What began as one Reston woman's idea has blossomed into a popular annual event drawing nearly 5,000 people from around the region.
This week, organizers of the Reston Multicultural Festival, scheduled for Sept. 20, are putting the finishing touches on plans for the 2003 celebration of diverse cultures, ethnicities and backgrounds.
Ellen Graves, the event's co-chair, said it has become a "signature event in Reston." Graves, who is an aide to Supervisor Cathy Hudgins (D-Hunter Mill), thinks it is important to celebrate the diverse landscape of Reston. "I have lived here for 20 years and to me, multiculturalism means that I can live in a community without feeling threatened and feel comfortable going anywhere and talking to anyone," Graves said. "Multiculturalism just gives you a confidence to move about a community."
Graves credited Margaret Boyd, a longtime resident and multiculturalism advocate, with pushing the idea forward four years ago. "I have seen it evolve from an idea of Margaret's work on our annual Martin Luther King, Jr. celebration to now becoming the hallmark and signature of Reston and Northern Virginia," Graves said, adding that its significance was increased after Sept. 11. "It is just becoming an event that the entire community looks forward to.
HELD IN THE HEART of a community founded and built on the ideals of inclusion, opportunity and dignity, the Reston Multicultural Festival, by "saluting diversity, celebrating unity," has distinguished itself, its sponsors say, as an important reminder of Reston's past and future, not to mention an annual source of civic pride.
"It's really starting to develop into a major event," said Haywood Hopson, the festival's special events director. "It's important because the United States keeps becoming more and more diversified and culturally sensitive. It also helps us with our geography and about where and how are neighbors lived."
The event, Hopson said, is a celebration of global cultures not global politics. "We stay away from flags," he said, before adding that seven embassies, including Egypt, Russia and the Ivory Coast, are scheduled to have a presence at this year's event.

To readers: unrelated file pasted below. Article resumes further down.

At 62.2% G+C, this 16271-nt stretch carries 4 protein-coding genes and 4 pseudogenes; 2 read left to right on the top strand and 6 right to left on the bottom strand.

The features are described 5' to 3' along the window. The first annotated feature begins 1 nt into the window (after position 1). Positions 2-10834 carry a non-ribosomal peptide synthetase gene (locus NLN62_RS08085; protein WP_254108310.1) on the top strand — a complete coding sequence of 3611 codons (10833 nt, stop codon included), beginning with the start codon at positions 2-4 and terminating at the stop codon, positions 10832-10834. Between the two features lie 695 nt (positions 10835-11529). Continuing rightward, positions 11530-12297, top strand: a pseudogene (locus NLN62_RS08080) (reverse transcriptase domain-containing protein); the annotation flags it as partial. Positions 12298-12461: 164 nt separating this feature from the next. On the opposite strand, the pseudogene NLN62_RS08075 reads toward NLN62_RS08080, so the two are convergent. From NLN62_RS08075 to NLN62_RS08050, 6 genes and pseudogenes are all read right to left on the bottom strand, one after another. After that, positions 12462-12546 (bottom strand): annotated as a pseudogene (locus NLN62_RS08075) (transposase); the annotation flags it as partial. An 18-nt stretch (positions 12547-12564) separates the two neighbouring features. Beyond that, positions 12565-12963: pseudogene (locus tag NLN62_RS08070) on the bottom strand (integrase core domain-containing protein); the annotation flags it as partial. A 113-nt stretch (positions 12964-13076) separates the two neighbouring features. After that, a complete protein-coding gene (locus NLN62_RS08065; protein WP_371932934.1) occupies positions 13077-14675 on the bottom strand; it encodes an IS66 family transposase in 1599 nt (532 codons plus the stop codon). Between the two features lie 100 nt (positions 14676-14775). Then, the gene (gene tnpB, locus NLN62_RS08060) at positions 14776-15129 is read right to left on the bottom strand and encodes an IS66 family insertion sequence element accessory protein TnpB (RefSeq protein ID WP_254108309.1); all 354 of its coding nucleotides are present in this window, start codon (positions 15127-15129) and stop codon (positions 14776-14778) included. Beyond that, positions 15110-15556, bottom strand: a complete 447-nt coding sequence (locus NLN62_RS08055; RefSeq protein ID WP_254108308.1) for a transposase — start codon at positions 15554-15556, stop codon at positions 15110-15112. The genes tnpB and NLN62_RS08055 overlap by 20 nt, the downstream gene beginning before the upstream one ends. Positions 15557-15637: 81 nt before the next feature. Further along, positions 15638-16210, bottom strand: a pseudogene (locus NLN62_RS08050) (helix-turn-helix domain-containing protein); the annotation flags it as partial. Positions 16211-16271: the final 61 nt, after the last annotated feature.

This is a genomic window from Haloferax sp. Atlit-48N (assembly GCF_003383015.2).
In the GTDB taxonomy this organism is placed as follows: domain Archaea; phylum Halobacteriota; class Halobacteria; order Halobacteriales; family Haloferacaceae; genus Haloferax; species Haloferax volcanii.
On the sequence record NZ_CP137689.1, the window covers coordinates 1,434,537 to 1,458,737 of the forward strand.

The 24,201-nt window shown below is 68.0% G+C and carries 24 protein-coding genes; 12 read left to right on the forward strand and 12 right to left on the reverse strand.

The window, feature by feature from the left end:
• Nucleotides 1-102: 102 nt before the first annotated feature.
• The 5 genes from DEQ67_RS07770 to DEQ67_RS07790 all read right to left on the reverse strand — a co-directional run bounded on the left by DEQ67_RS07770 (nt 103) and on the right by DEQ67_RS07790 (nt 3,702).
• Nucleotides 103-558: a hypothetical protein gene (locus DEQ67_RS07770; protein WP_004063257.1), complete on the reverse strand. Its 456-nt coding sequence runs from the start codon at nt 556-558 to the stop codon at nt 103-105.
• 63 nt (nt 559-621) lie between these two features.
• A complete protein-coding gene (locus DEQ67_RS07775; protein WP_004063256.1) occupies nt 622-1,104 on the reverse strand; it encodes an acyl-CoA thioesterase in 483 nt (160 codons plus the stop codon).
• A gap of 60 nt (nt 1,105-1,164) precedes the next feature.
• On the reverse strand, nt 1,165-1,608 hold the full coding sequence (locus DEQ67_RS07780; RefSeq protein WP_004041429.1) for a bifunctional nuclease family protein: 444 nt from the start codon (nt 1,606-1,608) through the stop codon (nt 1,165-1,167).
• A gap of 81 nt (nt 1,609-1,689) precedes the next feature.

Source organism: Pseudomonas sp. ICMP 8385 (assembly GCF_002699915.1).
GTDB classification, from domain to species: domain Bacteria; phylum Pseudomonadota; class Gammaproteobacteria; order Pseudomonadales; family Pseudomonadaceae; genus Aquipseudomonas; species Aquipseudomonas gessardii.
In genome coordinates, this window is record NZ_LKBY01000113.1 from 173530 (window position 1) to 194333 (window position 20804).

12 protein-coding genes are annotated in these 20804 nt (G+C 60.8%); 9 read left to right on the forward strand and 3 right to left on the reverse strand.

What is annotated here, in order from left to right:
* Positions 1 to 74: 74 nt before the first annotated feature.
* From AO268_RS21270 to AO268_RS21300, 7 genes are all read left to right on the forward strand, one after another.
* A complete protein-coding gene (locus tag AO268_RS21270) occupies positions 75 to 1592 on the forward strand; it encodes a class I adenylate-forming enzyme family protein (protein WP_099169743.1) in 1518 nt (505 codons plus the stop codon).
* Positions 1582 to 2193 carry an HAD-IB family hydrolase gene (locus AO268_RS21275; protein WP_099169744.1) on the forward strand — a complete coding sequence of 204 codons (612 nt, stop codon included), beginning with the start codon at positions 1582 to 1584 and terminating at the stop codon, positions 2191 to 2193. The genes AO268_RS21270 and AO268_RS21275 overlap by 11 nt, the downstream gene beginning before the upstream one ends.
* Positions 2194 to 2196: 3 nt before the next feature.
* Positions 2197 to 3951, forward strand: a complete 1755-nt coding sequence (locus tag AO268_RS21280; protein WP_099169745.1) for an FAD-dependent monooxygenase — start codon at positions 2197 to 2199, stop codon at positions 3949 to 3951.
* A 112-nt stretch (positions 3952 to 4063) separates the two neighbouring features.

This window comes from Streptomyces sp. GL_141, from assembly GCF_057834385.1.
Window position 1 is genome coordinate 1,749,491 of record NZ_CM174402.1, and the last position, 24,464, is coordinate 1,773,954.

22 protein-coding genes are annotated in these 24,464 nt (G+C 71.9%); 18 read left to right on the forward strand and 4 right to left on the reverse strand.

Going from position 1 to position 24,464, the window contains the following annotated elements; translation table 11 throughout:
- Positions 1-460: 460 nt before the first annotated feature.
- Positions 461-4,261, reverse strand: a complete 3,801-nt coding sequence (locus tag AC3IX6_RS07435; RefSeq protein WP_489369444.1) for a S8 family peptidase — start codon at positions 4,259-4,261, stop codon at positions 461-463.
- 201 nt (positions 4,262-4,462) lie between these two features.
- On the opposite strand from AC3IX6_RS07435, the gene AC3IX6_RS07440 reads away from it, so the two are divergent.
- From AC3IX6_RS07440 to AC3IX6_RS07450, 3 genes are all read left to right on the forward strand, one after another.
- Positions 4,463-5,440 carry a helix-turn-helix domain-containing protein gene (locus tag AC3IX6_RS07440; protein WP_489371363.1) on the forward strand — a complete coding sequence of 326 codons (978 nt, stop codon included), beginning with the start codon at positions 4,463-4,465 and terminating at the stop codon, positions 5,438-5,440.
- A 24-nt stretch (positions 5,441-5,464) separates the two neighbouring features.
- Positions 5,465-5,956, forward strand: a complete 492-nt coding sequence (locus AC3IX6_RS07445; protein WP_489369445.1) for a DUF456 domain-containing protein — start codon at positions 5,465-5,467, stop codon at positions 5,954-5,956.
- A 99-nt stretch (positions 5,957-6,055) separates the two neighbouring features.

Hopson went on to say that the early success of this young festival can be attributed to Reston, itself. "Members of all cultures feel welcome and comfortable here," he said. "Clearly the event is in keeping with Reston's mission and vision."
Graves agreed. "In Reston, it is a perfect fit for our community. The residents of Reston are so multicultural to begin with. It's like living in a mini-United Nations," she said. "The involvement and the commitment from our citizens of Reston adds to the growth of the festival."
FOR HOPSON, each year's event brings something new and this year's edition is no exception. One thing has remained constant, he explained. "Every year I am reminded that there is not much difference between one another. We all laugh, we cry, we tell jokes," Hopson said. "No matter what the culture is there is always an opportunity to learn, to enjoy, to share from each other and that is what this festival is all about."
Several thousand people are expected to peruse the arts and crafts booths, sample the various delicacies from around the globe and sway to a multitude of international sounds, including Irish Caberet, Bolivian Folk Music and a Slavic vocal ensemble. "Music is the universal language," said Caren Anton, chair of the entertainment committee. "Music is what brings different cultures together."
For the first time, all of the Lake Anne restaurants will also participate in the one-day event, Graves said. "The food will be better than ever," she said.
As has become tradition with the event, an assortment of crafters from around the world have been invited to the festival to sell their traditional wares on Saturday. Kenyan baskets, Irish scarves, Balinese wood boxes and Indonesian hand-crafted jewelry are just a few of the items scheduled to be on sale at the festival's "exotic bazaar" this year.
The Sept. 20 event will kickoff at 10 a.m. and run until 6 p.m. at historic Washington Plaza on Lake Anne in Reston. Also new this year, the configuration of Washington Plaza will be broken down into different continents, Graves said.
Planners for this year's event have added something for the youngest festival-goers at this year's event, including a new children's activity center complete with an international puppet show and a Salsa dancing demonstration, Hopson said. "Young or old, people of all ages should come and embrace our global celebration."